I had a little run-in at work around their policy for evacuations.
I tried (and failed) to explain to them that while in a REAL emergency I would get myself down the stairs (five floors) and out to the assembly area without assistance, I didn’t see the point of risking permanent injury to my knee for a drill.
Drill vs. real. Is that so complicated?
Oh. My. Gosh.
The gnashing of teeth, the finger-pointing, the invasive orders. Sheesh.
I was told that not only must I now carry an evacuation sheet folded up in my badge holder AT ALL TIMES, but I must also persuade TWO of my co-workers to agree to be my emergency assistants and that they must come find me – even during a drill – and one of them must STAY WITH ME while the other takes my magic evacuation sheet down to the emergency coordinator who will send fire-men to evacuate me.
However, they won’t send the firemen to evacuate me during a drill because – hello? – it’s a drill. And I won’t cooperate with any of this nonsense during a REAL evacuation; I’ll wait until the fit people are down the stairs (we’re the top floor) and I’ll hobble my own self down the stairs. I will NOT risk anyone else’s life during a real emergency just because I have a tricky knee.
What? They can play-act during a drill, but I have to act like it’s all real during the same drill? WTW?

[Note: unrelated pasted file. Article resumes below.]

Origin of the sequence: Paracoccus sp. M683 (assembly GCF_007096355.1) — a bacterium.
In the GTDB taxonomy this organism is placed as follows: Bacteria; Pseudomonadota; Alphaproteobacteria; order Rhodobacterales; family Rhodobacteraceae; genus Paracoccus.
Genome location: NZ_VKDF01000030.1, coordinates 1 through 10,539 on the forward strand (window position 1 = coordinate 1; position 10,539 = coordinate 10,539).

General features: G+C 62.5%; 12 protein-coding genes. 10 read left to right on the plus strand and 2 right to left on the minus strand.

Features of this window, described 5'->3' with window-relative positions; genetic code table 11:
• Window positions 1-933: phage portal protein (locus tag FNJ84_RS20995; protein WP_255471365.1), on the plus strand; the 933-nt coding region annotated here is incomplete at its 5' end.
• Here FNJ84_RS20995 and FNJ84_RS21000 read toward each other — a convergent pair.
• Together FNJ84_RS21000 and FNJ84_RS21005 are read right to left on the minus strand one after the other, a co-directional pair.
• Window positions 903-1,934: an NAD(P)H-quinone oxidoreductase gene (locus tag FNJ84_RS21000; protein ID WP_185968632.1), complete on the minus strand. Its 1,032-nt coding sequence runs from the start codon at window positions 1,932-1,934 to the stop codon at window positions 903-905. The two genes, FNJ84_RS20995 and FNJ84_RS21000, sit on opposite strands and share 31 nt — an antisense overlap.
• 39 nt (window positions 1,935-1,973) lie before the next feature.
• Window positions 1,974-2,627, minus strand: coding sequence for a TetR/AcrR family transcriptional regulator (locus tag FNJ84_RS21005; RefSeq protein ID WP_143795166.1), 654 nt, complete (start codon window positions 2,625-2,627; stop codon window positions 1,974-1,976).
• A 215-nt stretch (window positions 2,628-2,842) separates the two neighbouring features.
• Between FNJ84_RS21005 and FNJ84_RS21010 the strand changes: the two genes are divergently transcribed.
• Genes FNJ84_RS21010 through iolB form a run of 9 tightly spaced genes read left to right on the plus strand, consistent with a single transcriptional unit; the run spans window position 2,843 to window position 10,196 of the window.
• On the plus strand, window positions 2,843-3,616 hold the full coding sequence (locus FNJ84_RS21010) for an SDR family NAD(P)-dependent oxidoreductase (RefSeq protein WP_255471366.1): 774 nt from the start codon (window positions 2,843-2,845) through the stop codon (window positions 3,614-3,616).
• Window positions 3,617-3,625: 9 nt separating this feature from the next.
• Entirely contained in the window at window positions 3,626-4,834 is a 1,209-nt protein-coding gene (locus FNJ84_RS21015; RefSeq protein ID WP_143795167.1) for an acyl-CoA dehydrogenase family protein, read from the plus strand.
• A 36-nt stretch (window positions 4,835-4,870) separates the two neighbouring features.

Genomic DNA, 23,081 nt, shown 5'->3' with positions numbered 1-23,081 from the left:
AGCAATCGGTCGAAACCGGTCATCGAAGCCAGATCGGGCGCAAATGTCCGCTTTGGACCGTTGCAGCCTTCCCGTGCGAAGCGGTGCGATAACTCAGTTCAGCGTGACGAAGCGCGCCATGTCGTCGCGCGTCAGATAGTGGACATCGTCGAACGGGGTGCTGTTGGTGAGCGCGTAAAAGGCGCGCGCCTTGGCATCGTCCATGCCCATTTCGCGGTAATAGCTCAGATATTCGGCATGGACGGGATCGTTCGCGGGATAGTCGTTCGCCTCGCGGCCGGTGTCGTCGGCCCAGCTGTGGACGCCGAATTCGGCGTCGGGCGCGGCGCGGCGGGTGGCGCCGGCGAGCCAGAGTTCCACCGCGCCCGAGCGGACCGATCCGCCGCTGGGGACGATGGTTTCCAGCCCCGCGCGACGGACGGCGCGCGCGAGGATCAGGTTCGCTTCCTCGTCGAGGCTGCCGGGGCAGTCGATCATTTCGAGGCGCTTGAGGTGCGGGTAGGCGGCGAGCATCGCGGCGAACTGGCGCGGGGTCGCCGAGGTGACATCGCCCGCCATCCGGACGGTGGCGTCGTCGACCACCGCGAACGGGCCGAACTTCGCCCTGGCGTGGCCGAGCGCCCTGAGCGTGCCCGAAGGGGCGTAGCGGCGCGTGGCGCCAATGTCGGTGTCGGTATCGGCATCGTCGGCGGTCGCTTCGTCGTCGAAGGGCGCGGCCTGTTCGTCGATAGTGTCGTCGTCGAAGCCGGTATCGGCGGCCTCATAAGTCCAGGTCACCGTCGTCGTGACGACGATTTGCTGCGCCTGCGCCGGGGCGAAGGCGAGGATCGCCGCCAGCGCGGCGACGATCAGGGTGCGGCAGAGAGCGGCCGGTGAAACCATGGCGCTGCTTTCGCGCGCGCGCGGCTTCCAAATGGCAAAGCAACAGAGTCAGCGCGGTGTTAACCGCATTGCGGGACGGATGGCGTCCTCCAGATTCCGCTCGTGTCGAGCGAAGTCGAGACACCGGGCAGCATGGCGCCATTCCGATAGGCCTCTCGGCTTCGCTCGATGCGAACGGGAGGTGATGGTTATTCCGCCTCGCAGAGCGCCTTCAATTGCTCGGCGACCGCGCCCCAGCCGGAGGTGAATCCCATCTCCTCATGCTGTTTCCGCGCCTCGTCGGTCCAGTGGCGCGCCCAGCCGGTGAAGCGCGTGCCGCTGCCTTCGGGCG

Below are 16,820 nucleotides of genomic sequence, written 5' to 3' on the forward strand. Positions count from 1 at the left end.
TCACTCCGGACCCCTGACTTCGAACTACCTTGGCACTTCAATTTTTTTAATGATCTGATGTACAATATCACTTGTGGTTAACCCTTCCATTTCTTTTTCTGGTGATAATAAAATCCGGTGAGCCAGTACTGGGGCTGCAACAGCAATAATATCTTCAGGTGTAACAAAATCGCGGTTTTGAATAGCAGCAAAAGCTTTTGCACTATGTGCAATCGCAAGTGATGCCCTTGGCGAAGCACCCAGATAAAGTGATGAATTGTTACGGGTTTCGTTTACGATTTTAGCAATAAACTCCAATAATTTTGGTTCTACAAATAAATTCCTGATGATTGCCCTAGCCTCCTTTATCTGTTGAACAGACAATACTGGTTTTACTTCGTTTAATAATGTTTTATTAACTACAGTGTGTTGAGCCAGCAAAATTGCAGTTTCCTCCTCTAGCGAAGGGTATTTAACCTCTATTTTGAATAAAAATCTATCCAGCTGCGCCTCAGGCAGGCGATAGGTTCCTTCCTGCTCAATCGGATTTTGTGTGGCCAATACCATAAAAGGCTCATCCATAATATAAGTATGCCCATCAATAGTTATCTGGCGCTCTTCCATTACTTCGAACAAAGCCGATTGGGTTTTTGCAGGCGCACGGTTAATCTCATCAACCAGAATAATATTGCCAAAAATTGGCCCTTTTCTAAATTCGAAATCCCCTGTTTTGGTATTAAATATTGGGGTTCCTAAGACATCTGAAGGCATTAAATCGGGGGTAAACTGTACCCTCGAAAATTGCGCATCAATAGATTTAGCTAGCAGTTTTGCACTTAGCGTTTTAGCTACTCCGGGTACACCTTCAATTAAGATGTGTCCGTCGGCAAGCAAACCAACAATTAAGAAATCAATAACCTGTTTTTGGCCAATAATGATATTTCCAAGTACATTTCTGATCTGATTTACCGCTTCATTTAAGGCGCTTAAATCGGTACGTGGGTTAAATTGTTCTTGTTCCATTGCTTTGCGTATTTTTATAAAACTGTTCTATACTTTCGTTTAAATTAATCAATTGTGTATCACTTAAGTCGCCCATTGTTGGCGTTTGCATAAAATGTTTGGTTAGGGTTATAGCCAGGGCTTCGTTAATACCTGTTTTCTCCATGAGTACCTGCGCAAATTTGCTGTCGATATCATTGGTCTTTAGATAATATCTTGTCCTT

I was so humiliated. I felt like they were painting a scarlet D (for disabled) on my forehead and yanking away 100% of my medical privacy and autonomy as a free adult. Don’t I get to decide whether or not I want to blow out my knee? Must I be punished for wanting to live a reality-based life, one that differentiates between a real emergency and a drill?
All this kerfluffle happened within view and hearing of my co-workers. It’s been a long time since I’ve been that humiliated.
Now I have a better understanding of why my mother gets so frustrated when one of her many offspring tries to do something “for” her. She’ll snap, “If I want your help I will ASK for it.” Of course every adult wants to be independent, self-sufficient and able to care for themselves for as long as possible – no one wants to be told, “You can’t take care of yourself anymore.”
I felt like my boss was saying, “You have a damaged knee, so you don’t get to think for yourself anymore – we get to take away all your autonomy and humiliate you at will.”
I swear I almost quit today. I wanted to just look her in the eye and say, “No. This is MY BODY.” and walk the heck out.
This isn’t directly about diabetes, but it spoke to me (!!!) about how people try to tell us what to diet to follow, when to eat, how to use insulin, when to exercise, not to eat sugar when we’re hypo, etc. etc. etc. Why is it so hard for people to respect our autonomy and privacy when we have an illness or condition?